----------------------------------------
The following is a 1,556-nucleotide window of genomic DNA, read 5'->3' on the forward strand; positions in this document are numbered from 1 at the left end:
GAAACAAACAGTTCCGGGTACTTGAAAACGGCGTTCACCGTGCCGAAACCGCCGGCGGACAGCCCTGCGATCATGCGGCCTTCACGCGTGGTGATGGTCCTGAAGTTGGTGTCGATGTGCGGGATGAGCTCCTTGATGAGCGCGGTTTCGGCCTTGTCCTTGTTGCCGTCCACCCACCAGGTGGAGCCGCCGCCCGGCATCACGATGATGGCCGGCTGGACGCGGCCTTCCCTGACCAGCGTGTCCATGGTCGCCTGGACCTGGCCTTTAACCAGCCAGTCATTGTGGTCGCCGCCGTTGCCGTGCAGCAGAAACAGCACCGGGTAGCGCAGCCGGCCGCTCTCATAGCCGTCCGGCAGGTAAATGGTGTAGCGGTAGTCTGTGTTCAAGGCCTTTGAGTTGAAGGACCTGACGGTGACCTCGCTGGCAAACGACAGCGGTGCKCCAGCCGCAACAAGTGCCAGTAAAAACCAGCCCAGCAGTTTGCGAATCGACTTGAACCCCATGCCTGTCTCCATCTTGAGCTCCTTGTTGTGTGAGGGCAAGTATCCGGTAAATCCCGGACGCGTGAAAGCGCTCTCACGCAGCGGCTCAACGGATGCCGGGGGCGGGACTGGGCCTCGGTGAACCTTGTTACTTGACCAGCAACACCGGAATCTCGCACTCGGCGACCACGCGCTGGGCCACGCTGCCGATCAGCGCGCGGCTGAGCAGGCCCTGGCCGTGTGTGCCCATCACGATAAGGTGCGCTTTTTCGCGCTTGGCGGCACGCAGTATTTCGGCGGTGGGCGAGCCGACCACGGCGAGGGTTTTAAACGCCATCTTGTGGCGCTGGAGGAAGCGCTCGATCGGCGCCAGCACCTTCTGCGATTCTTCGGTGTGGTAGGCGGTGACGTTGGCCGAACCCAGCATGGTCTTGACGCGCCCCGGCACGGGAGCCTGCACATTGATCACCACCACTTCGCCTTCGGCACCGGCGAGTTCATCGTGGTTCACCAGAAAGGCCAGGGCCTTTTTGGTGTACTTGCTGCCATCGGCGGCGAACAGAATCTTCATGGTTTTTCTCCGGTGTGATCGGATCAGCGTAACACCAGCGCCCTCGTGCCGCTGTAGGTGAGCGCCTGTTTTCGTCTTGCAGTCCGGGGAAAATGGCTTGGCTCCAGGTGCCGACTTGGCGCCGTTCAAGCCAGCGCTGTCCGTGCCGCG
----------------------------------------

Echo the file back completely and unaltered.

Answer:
The following is a 1,556-nucleotide window of genomic DNA, read 5'->3' on the forward strand; positions in this document are numbered from 1 at the left end:
GAAACAAACAGTTCCGGGTACTTGAAAACGGCGTTCACCGTGCCGAAACCGCCGGCGGACAGCCCTGCGATCATGCGGCCTTCACGCGTGGTGATGGTCCTGAAGTTGGTGTCGATGTGCGGGATGAGCTCCTTGATGAGCGCGGTTTCGGCCTTGTCCTTGTTGCCGTCCACCCACCAGGTGGAGCCGCCGCCCGGCATCACGATGATGGCCGGCTGGACGCGGCCTTCCCTGACCAGCGTGTCCATGGTCGCCTGGACCTGGCCTTTAACCAGCCAGTCATTGTGGTCGCCGCCGTTGCCGTGCAGCAGAAACAGCACCGGGTAGCGCAGCCGGCCGCTCTCATAGCCGTCCGGCAGGTAAATGGTGTAGCGGTAGTCTGTGTTCAAGGCCTTTGAGTTGAAGGACCTGACGGTGACCTCGCTGGCAAACGACAGCGGTGCKCCAGCCGCAACAAGTGCCAGTAAAAACCAGCCCAGCAGTTTGCGAATCGACTTGAACCCCATGCCTGTCTCCATCTTGAGCTCCTTGTTGTGTGAGGGCAAGTATCCGGTAAATCCCGGACGCGTGAAAGCGCTCTCACGCAGCGGCTCAACGGATGCCGGGGGCGGGACTGGGCCTCGGTGAACCTTGTTACTTGACCAGCAACACCGGAATCTCGCACTCGGCGACCACGCGCTGGGCCACGCTGCCGATCAGCGCGCGGCTGAGCAGGCCCTGGCCGTGTGTGCCCATCACGATAAGGTGCGCTTTTTCGCGCTTGGCGGCACGCAGTATTTCGGCGGTGGGCGAGCCGACCACGGCGAGGGTTTTAAACGCCATCTTGTGGCGCTGGAGGAAGCGCTCGATCGGCGCCAGCACCTTCTGCGATTCTTCGGTGTGGTAGGCGGTGACGTTGGCCGAACCCAGCATGGTCTTGACGCGCCCCGGCACGGGAGCCTGCACATTGATCACCACCACTTCGCCTTCGGCACCGGCGAGTTCATCGTGGTTCACCAGAAAGGCCAGGGCCTTTTTGGTGTACTTGCTGCCATCGGCGGCGAACAGAATCTTCATGGTTTTTCTCCGGTGTGATCGGATCAGCGTAACACCAGCGCCCTCGTGCCGCTGTAGGTGAGCGCCTGTTTTCGTCTTGCAGTCCGGGGAAAATGGCTTGGCTCCAGGTGCCGACTTGGCGCCGTTCAAGCCAGCGCTGTCCGTGCCGCG